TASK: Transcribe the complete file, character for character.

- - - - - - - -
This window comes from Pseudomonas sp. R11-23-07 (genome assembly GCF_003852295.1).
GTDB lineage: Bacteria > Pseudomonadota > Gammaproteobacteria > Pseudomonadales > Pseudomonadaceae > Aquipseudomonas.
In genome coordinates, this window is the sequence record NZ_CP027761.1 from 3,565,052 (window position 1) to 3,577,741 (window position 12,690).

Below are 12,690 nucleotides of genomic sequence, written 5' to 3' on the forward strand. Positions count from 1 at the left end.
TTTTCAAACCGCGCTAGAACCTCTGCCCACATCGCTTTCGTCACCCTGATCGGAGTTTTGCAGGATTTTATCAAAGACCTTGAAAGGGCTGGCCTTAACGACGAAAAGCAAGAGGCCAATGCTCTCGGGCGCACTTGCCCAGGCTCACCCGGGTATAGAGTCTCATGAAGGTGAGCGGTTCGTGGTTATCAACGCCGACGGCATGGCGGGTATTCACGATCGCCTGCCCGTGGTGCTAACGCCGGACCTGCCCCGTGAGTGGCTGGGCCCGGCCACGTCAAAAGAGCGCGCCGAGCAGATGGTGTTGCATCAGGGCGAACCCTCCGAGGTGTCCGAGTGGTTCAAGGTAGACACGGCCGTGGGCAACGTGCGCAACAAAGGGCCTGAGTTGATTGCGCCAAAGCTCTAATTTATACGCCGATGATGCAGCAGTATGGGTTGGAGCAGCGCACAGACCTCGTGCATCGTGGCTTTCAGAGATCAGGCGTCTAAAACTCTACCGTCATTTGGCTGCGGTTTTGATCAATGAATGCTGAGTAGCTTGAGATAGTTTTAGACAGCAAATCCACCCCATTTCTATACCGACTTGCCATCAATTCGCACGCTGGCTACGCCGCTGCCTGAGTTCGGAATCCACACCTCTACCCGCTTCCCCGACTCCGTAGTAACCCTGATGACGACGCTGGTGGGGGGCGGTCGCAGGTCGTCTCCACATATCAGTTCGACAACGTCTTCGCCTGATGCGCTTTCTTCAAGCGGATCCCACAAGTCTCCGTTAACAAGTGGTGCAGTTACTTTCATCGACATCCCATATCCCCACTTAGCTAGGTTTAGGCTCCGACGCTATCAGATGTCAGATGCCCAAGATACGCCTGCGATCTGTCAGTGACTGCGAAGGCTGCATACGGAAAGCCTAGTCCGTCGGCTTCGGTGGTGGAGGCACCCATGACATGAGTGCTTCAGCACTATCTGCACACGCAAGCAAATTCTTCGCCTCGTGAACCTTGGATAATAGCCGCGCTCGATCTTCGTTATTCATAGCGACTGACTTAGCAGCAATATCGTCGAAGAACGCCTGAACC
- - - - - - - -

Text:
This window comes from Pseudomonas sp. R11-23-07 (genome assembly GCF_003852295.1).
GTDB lineage: Bacteria > Pseudomonadota > Gammaproteobacteria > Pseudomonadales > Pseudomonadaceae > Aquipseudomonas.
In genome coordinates, this window is the sequence record NZ_CP027761.1 from 3,565,052 (window position 1) to 3,577,741 (window position 12,690).

Below are 12,690 nucleotides of genomic sequence, written 5' to 3' on the forward strand. Positions count from 1 at the left end.
TTTTCAAACCGCGCTAGAACCTCTGCCCACATCGCTTTCGTCACCCTGATCGGAGTTTTGCAGGATTTTATCAAAGACCTTGAAAGGGCTGGCCTTAACGACGAAAAGCAAGAGGCCAATGCTCTCGGGCGCACTTGCCCAGGCTCACCCGGGTATAGAGTCTCATGAAGGTGAGCGGTTCGTGGTTATCAACGCCGACGGCATGGCGGGTATTCACGATCGCCTGCCCGTGGTGCTAACGCCGGACCTGCCCCGTGAGTGGCTGGGCCCGGCCACGTCAAAAGAGCGCGCCGAGCAGATGGTGTTGCATCAGGGCGAACCCTCCGAGGTGTCCGAGTGGTTCAAGGTAGACACGGCCGTGGGCAACGTGCGCAACAAAGGGCCTGAGTTGATTGCGCCAAAGCTCTAATTTATACGCCGATGATGCAGCAGTATGGGTTGGAGCAGCGCACAGACCTCGTGCATCGTGGCTTTCAGAGATCAGGCGTCTAAAACTCTACCGTCATTTGGCTGCGGTTTTGATCAATGAATGCTGAGTAGCTTGAGATAGTTTTAGACAGCAAATCCACCCCATTTCTATACCGACTTGCCATCAATTCGCACGCTGGCTACGCCGCTGCCTGAGTTCGGAATCCACACCTCTACCCGCTTCCCCGACTCCGTAGTAACCCTGATGACGACGCTGGTGGGGGGCGGTCGCAGGTCGTCTCCACATATCAGTTCGACAACGTCTTCGCCTGATGCGCTTTCTTCAAGCGGATCCCACAAGTCTCCGTTAACAAGTGGTGCAGTTACTTTCATCGACATCCCATATCCCCACTTAGCTAGGTTTAGGCTCCGACGCTATCAGATGTCAGATGCCCAAGATACGCCTGCGATCTGTCAGTGACTGCGAAGGCTGCATACGGAAAGCCTAGTCCGTCGGCTTCGGTGGTGGAGGCACCCATGACATGAGTGCTTCAGCACTATCTGCACACGCAAGCAAATTCTTCGCCTCGTGAACCTTGGATAATAGCCGCGCTCGATCTTCGTTATTCATAGCGACTGACTTAGCAGCAATATCGTCGAAGAACGCCTGAACC